Green Security Games (GSGs) have been proposed and applied to optimize patrols conducted by law enforcement agencies in green security domains such as combating poaching, illegal logging and overfishing. However, real-time information such as footprints and agents' subsequent actions upon receiving the information, e.g., rangers following the footprints to chase the poacher, have been neglected in previous work. To fill the gap, we first propose a new game model GSG-I which augments GSGs with sequential movement and the vital element of real-time information. Second, we design a novel deep reinforcement learning-based algorithm, DeDOL, to compute a patrolling strategy that adapts to the real-time information against a best-responding attacker. DeDOL is built upon the double oracle framework and the policy-space response oracle, solving a restricted game and iteratively adding best response strategies to it through training deep Q-networks. Exploring the game structure, DeDOL uses domain-specific heuristic strategies as initial strategies and constructs several local modes for efficient and parallelized training. To our knowledge, this is the first attempt to use Deep Q-Learning for security games.
Pyro is a probabilistic programming language built on Python as a platform for developing advanced probabilistic models in AI research. To scale to large datasets and high-dimensional models, Pyro uses stochastic variational inference algorithms and probability distributions built on top of PyTorch, a modern GPU-accelerated deep learning framework. To accommodate complex or model-specific algorithmic behavior, Pyro leverages Poutine, a library of composable building blocks for modifying the behavior of probabilistic programs.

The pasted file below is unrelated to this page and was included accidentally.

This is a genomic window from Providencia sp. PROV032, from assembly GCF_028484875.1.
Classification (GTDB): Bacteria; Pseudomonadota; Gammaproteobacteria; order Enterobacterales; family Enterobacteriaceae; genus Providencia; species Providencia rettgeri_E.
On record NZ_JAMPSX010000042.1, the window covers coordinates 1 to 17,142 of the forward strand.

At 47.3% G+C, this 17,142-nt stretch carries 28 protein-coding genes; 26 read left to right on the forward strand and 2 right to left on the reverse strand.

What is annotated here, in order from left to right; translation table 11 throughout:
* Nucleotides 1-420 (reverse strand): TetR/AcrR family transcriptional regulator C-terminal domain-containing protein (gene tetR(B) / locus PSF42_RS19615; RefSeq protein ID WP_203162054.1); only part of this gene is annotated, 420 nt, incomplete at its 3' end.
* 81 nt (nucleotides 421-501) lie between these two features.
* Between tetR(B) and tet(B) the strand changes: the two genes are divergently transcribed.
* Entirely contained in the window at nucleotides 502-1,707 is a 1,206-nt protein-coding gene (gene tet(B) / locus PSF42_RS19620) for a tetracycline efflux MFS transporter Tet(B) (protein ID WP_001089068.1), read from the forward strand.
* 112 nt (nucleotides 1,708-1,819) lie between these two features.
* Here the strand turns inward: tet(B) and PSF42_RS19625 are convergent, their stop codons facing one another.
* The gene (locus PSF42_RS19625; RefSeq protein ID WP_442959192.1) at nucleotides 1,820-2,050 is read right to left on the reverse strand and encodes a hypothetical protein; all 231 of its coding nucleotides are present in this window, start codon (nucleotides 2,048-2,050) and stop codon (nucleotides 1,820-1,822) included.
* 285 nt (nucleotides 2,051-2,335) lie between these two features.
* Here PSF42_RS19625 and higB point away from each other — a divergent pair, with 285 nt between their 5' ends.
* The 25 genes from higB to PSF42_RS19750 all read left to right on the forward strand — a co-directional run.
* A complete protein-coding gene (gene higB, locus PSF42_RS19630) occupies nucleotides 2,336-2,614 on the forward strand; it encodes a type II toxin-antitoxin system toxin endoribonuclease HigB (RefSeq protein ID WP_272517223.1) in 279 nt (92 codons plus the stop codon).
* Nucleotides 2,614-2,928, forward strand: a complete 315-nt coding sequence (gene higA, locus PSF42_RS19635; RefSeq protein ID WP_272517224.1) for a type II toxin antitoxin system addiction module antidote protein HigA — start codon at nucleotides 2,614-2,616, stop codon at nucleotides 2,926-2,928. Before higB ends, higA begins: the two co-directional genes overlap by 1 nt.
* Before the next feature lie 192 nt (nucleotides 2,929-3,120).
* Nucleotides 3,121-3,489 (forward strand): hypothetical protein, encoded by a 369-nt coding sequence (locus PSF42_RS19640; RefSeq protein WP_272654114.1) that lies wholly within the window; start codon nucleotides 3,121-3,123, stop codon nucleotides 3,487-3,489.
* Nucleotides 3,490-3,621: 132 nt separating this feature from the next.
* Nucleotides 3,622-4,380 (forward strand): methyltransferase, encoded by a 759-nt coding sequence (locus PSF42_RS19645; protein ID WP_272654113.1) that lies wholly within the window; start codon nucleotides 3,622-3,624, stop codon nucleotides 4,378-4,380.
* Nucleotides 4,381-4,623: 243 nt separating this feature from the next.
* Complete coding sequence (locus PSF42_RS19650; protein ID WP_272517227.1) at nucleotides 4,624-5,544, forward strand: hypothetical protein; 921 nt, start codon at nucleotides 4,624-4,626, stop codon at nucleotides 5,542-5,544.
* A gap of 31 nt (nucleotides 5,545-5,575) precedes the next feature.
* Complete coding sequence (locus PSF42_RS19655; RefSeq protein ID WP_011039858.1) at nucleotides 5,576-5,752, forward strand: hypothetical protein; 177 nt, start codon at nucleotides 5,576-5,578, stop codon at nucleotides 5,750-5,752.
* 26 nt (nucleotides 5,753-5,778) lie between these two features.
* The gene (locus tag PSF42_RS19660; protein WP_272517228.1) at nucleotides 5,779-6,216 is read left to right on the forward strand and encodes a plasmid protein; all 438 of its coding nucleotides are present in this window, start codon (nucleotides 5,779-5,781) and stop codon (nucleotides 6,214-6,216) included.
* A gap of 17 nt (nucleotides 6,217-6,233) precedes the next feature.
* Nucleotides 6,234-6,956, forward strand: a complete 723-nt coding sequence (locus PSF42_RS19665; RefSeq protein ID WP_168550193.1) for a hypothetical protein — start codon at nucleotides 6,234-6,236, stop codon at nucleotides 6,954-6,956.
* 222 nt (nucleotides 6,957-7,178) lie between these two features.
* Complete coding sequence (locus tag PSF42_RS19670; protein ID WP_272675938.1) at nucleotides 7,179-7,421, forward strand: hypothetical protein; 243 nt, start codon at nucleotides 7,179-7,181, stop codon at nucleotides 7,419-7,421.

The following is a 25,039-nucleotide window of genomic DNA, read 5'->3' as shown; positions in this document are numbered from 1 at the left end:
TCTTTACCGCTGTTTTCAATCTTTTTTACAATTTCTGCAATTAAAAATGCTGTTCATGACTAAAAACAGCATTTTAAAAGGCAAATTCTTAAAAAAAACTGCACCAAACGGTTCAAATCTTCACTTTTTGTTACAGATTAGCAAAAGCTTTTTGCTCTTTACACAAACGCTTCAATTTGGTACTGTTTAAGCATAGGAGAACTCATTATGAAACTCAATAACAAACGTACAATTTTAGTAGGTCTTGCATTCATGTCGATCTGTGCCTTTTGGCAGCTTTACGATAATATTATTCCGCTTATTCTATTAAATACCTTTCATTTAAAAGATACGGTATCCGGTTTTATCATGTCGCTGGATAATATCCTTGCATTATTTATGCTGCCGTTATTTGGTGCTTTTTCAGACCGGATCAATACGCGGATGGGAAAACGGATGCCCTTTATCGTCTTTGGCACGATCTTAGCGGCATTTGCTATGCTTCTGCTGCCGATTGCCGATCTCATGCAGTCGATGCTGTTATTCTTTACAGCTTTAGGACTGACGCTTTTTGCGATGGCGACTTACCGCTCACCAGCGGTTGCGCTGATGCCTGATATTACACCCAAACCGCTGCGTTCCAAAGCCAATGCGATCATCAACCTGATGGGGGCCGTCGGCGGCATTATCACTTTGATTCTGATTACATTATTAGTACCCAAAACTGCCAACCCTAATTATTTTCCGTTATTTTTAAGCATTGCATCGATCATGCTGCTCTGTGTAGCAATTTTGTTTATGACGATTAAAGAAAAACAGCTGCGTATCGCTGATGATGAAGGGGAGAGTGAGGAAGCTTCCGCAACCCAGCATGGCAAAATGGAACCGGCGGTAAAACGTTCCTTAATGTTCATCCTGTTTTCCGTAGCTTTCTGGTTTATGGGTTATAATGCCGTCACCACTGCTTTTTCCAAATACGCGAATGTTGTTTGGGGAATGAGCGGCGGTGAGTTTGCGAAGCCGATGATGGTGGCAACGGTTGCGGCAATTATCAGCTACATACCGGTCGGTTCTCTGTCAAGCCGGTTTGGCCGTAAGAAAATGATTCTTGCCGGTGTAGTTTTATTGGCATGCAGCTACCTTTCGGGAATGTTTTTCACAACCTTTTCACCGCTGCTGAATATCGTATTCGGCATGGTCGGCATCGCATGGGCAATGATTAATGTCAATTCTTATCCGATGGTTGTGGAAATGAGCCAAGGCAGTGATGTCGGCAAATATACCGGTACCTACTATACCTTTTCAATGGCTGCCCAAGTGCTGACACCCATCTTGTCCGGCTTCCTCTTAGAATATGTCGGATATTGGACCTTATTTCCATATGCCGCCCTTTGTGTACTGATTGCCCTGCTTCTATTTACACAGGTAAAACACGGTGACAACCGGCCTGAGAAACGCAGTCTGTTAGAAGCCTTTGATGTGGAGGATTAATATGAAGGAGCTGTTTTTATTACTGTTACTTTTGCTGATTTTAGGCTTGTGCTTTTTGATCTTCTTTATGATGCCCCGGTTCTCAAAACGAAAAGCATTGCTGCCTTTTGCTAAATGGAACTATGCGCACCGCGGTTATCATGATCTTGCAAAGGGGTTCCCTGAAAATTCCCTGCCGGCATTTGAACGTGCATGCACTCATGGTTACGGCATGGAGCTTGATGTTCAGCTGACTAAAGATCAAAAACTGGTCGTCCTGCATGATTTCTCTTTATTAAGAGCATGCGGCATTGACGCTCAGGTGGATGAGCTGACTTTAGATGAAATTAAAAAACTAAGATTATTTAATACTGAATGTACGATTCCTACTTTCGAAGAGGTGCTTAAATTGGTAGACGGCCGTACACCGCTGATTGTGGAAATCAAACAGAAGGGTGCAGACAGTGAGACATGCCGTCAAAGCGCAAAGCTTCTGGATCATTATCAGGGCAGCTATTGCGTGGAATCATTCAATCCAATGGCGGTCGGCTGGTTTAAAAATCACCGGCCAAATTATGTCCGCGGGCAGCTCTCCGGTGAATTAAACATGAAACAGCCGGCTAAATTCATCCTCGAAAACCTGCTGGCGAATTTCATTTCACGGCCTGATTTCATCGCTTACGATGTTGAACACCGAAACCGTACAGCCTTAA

Effective game-theoretic modeling of defender-attacker behavior is becoming increasingly important. In many domains, the defender functions not only as a player but also the designer of the game's payoff structure. We study Stackelberg Security Games where the defender, in addition to allocating defensive resources to protect targets from the attacker, can strategically manipulate the attacker's payoff under budget constraints in weighted L^p-norm form regarding the amount of change. Focusing on problems with weighted L^1-norm form constraint, we present (i) a mixed integer linear program-based algorithm with approximation guarantee; (ii) a branch-and-bound based algorithm with improved efficiency achieved by effective pruning; (iii) a polynomial time approximation scheme for a special but practical class of problems. In addition, we show that problems under budget constraints in L^0-norm form and weighted L^\infty-norm form can be solved in polynomial time. We provide an extensive experimental evaluation of our proposed algorithms.